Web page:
In addition to taking proactive steps to control the spread of disease from the EAB, KCP&L also takes a rearview mirror approach in its vegetation management program. The utility sponsors a monthly customer care meeting to evaluate neighborhoods or entire circuits that are experiencing poorer-than-normal system reliability using data from an outage management system. ECI also investigates every tree-related outage that occurs on its primary lines. During this investigation, ECI determines the date of the outage, whether or not it was preventable and notes the tree species.
The outage-cause analysis will become especially important with the upcoming EAB invasion, in which KCP&L and ECI will be able to identify the insect more quickly and hopefully slow down its infestation rate.
Besides early detection and eradication, a proactive approach to control the spread of the EAB is through pesticides. According to a 2004 study, the effectiveness of this treatment can vary widely depending upon the size of the tree, the extent of damage and the site conditions. The study also found that it is just as effective to spray the tree's canopy as to spray the entire tree.
One of the most thoroughly tested pesticides is an active ingredient compound called imidacloprid. The active ingredient is sold under trade names Kohinor, Admire, Advantage, Gaucho, Merit, Confidor, Hachikusan, Premise, Prothor, and Winner in both professional and over-the-counter pesticides. Imidacloprid kills insects as they bore through trees, and it is usually applied once a year by pouring or injecting the pesticide into soil surrounding affected trees.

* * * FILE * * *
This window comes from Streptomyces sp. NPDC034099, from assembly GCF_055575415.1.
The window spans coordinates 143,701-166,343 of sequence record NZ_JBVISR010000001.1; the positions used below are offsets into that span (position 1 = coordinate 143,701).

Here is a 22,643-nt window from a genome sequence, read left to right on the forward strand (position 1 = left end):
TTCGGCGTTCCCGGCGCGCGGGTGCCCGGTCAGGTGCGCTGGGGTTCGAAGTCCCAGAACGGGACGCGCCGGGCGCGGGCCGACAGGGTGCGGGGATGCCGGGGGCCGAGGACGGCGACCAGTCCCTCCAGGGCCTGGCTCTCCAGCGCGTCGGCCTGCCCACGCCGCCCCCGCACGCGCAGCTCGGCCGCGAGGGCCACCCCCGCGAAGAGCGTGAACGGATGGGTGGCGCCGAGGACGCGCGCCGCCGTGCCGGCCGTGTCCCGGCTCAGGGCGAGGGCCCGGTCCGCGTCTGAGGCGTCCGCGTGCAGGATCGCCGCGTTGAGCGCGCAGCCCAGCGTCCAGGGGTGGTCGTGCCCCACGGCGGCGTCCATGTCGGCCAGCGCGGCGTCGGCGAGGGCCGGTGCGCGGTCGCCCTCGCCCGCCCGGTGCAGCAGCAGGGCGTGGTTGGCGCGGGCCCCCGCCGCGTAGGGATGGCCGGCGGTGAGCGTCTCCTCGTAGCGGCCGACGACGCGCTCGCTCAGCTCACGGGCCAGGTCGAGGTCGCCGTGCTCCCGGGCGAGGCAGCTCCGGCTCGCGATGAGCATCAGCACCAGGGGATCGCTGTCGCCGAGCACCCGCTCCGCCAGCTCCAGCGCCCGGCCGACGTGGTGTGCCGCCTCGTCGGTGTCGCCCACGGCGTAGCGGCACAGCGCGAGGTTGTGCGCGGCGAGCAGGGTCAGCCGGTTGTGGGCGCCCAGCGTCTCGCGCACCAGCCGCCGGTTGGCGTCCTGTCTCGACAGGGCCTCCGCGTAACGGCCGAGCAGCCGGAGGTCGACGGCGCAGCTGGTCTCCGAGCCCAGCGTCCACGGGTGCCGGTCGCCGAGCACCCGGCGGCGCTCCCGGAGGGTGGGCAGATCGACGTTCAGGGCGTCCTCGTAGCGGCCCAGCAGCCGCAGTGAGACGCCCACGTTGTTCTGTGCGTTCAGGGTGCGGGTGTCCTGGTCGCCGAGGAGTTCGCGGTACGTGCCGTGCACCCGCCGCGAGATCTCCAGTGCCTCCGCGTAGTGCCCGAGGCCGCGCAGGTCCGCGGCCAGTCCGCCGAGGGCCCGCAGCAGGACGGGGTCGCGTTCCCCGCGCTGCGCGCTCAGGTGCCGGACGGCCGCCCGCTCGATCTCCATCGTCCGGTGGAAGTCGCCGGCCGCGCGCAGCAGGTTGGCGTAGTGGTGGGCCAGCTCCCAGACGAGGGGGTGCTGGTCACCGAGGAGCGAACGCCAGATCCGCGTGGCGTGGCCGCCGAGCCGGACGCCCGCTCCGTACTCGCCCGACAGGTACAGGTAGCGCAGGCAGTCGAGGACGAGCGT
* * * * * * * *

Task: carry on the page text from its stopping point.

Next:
While some entities have had some success with inoculating trees, ultimately, it has claimed the life of many trees. At this time, KCP&L is not using pesticides to prevent EAB infestation in the Kansas City area.
Preventing the Spread of EAB
Regardless of the means of controlling the spread of disease, utilities will need to take action in the near future. If artificial movement of EAB is not prevented, it will quickly surpass infestation projections.
EAB can be spread in any ash wood that has not been treated to prevent EAB survival including ash logs, firewood and nursery stock. Treatments to eliminate EAB from these materials include debarking (including outer ½-inch of sapwood), chipping to less than 1-inch diameter and kiln drying for 75 minutes at a minimum temperature of 160°F at the center of the wood.
Experts say the disease may have spread rapidly, because the diseased trees were sold as firewood rather than being quarantined. To prevent this from happening again, regulatory agencies have enforced quarantines and are enforcing fines to prevent infested ash trees, logs or firewood out of regions hit by the EAB. Once they have been infected, the only way to handle the situation is to remove the tree, chip up the brush and prohibit anyone from moving the firewood.
Through preventive maintenance and mid-cycle follow up, KCP&L, ECI and the contractors hope to control the spread of the EAB and identify any infested trees before the disease takes down trees across the region.
Gary O'Neil (email@example.com) is the superintendent of vegetation management for KCP&L. He is a 30-year utility arboriculture industry veteran.
Geoff Vossen (Geoffrey.firstname.lastname@example.org) is the distribution system arborist with ECI and has been with the company for seven years.
EAB FAST FACTS
- Bug appearance
The adult Emerald Ash Borer is about a half-inch long, is metallic green and has purple abdominal segments below its wings. The larva is white, legless and features bell-shaped flat body segments.
- Signs and symptoms
The top one-third of the tree's canopy dies first, and then the destruction progresses downward until the tree is completely bare of leaves.
- Bark damage
Infested trees will have vertical splits on the bark as well as D-shaped exit holes.
Source: Michigan State University
FOR MORE INFORMATION
The USDA Forest Service, the Michigan Department of Agriculture, the Michigan Department of Natural Resources, USDA Animal and Plant Health Inspection Service, Michigan State University, Purdue University and Ohio State University collaborated on a Web site with the latest news and resources on the Emerald Ash Borer. Visit www.emeraldashborer.info for photos of the bug and of the destruction it causes. If you suspect EAB infestation, you can also call (866) 322-4512.